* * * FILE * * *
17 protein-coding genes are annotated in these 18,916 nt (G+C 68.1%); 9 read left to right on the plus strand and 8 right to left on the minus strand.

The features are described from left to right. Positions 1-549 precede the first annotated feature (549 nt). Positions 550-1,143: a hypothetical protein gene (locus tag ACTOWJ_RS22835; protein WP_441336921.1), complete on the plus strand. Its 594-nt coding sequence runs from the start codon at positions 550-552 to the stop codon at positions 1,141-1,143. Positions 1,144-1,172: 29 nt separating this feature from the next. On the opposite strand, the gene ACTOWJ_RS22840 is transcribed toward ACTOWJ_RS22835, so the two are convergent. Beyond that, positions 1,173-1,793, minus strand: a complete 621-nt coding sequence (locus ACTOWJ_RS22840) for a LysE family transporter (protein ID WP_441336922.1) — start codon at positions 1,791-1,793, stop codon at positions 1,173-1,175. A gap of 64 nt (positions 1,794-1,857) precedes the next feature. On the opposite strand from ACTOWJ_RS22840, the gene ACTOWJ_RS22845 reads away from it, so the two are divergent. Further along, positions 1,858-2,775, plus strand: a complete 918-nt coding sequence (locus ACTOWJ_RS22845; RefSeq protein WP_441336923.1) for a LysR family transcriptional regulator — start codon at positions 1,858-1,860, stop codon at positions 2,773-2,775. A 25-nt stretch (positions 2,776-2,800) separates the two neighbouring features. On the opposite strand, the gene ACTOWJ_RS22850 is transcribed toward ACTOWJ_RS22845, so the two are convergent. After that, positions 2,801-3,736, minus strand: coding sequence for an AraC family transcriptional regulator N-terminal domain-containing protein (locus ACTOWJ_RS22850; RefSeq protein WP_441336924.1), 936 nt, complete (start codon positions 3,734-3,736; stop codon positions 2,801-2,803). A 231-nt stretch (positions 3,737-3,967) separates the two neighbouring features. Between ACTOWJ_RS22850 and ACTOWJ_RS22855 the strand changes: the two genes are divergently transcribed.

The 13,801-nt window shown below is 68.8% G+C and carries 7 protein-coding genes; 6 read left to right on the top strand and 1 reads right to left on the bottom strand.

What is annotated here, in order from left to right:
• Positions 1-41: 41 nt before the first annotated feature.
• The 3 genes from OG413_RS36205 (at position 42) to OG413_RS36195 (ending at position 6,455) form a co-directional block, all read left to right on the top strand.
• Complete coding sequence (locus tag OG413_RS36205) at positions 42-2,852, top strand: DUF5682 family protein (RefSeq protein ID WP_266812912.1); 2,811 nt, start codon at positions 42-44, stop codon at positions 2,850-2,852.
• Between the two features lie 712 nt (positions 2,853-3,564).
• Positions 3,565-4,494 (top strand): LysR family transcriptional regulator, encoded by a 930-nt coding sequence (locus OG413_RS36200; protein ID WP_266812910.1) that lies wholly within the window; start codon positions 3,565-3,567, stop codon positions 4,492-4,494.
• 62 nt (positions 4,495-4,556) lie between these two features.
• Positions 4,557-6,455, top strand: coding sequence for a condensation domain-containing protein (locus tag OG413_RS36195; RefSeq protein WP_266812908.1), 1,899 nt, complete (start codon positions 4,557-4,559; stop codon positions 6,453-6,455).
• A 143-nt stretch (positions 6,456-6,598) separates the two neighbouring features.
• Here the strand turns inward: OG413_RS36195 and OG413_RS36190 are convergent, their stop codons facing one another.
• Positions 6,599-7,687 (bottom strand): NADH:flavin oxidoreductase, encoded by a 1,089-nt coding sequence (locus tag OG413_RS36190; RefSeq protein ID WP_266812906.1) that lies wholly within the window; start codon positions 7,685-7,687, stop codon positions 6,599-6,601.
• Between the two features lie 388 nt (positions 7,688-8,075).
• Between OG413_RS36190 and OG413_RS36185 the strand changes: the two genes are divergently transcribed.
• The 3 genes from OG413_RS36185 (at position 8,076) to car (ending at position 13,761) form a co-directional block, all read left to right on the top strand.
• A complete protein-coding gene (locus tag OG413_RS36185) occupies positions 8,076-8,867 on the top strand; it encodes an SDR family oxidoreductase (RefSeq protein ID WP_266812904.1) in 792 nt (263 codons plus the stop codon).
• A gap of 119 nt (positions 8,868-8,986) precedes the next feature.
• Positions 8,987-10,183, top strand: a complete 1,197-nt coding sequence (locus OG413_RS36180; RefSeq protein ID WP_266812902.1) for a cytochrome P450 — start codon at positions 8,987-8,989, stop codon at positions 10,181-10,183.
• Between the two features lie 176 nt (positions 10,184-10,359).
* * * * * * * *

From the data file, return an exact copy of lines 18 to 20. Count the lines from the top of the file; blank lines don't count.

• A complete protein-coding gene (locus tag OG413_RS36185) occupies positions 8,076-8,867 on the top strand; it encodes an SDR family oxidoreductase (RefSeq protein ID WP_266812904.1) in 792 nt (263 codons plus the stop codon).
• A gap of 119 nt (positions 8,868-8,986) precedes the next feature.
• Positions 8,987-10,183, top strand: a complete 1,197-nt coding sequence (locus OG413_RS36180; RefSeq protein ID WP_266812902.1) for a cytochrome P450 — start codon at positions 8,987-8,989, stop codon at positions 10,181-10,183.